Northern Ireland profile

Head of state: Queen Elizabeth II

Prime minister: David Cameron

Secretary of state for Northern Ireland: Owen Paterson

First minister of NI Assembly: Peter Robinson

Deputy first minister of NI Assembly: Martin McGuinness

Image caption Peter Robinson (r) and Martin McGuinness (l) work in a partnership once seen as unthinkable

The Good Friday Agreement provides for the administration of Northern Ireland by an elected assembly and executive with ministerial posts distributed according to party strength.

The British government's Northern Ireland Office, headed by the secretary of state for Northern Ireland, oversees constitutional and security matters. It deals with economic and social affairs when the Northern Ireland Executive is not operating.

Northern Ireland returns 18 members to the British parliament.

Since 2007 power in the Northern Ireland Executive has been shared between two parties traditionally considered it be on the more extreme wings of Unionism and Republicanism - the Democratic Unionist Party (DUP) and Sinn Fein - while the hitherto more dominant and more moderate Ulster Unionists and SDLP have been marginalised at the polls.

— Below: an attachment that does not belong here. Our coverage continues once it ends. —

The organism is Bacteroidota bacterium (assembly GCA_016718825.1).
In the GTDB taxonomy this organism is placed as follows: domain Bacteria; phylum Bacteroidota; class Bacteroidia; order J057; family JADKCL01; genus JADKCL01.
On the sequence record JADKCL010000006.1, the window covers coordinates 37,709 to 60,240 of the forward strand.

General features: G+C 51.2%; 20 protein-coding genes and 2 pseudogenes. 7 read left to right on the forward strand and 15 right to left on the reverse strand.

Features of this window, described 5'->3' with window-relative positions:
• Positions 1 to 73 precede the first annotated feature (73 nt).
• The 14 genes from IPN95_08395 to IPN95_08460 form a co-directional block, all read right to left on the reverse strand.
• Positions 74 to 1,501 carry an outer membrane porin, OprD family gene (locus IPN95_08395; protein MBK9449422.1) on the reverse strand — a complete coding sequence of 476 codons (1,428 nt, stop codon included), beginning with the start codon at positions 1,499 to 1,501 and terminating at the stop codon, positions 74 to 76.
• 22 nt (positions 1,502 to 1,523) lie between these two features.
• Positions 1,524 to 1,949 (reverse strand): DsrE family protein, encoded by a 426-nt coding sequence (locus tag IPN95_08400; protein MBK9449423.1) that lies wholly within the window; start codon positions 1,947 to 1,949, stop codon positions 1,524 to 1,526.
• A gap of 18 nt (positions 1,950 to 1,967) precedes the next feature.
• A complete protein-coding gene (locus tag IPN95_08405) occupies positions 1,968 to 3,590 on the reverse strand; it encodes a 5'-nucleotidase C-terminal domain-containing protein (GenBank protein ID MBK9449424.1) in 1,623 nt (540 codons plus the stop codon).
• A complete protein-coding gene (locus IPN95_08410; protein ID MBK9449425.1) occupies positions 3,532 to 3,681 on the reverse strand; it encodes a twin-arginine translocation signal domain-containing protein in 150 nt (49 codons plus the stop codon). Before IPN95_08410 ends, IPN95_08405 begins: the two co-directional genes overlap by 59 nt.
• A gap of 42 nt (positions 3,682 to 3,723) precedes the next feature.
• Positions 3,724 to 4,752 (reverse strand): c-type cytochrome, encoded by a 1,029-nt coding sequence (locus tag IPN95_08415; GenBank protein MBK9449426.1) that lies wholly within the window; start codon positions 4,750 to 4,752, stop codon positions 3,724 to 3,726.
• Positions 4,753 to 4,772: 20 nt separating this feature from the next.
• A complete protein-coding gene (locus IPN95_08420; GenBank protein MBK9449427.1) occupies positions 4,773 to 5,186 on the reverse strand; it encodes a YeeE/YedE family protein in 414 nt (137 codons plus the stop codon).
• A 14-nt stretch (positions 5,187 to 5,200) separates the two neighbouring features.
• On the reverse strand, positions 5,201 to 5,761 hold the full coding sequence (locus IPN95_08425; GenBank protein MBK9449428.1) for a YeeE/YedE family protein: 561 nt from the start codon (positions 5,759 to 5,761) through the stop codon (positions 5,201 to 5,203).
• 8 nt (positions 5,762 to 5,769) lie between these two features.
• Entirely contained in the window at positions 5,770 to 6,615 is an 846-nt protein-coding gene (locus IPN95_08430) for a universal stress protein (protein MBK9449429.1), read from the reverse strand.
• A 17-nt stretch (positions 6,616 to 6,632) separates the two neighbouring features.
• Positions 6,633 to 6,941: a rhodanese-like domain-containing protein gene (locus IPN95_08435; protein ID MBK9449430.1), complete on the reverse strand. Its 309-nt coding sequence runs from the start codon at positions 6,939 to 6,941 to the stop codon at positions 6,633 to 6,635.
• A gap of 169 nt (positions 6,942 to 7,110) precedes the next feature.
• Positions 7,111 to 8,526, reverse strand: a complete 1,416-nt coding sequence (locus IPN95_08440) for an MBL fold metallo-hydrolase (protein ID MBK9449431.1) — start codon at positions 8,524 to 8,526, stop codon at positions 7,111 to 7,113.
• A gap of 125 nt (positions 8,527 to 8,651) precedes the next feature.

The DUP's Peter Robinson succeeded veteran leader Ian Paisley as first minister, with Sinn Fein's Martin McGuinness serving as deputy first minister and de facto co-leader of the Executive.

The Rev Paisley, a firebrand Protestant minister, and Mr McGuinness, a former leader of the Provisional IRA, developed a surprising rapport. Mr Robinson, a long-time party worker rather than street campaigner, has continued to work with Mr McGuinness, although tensions remain in this unlikely marriage of convenience.

Mr Robinson had to step down as first minister briefly in 2010 during an investigation into a financial scandal involving his wife Iris, who was also a member of the Assembly and the British Parliament.

He was cleared of wrongdoing, and went on to complete the delicate process of devolving police and justice powers to the Executive. The DUP and Sinn Fein both saw their positions improve at the expense of other parties at the 2011 Assembly elections, and the coalition seems set to continue.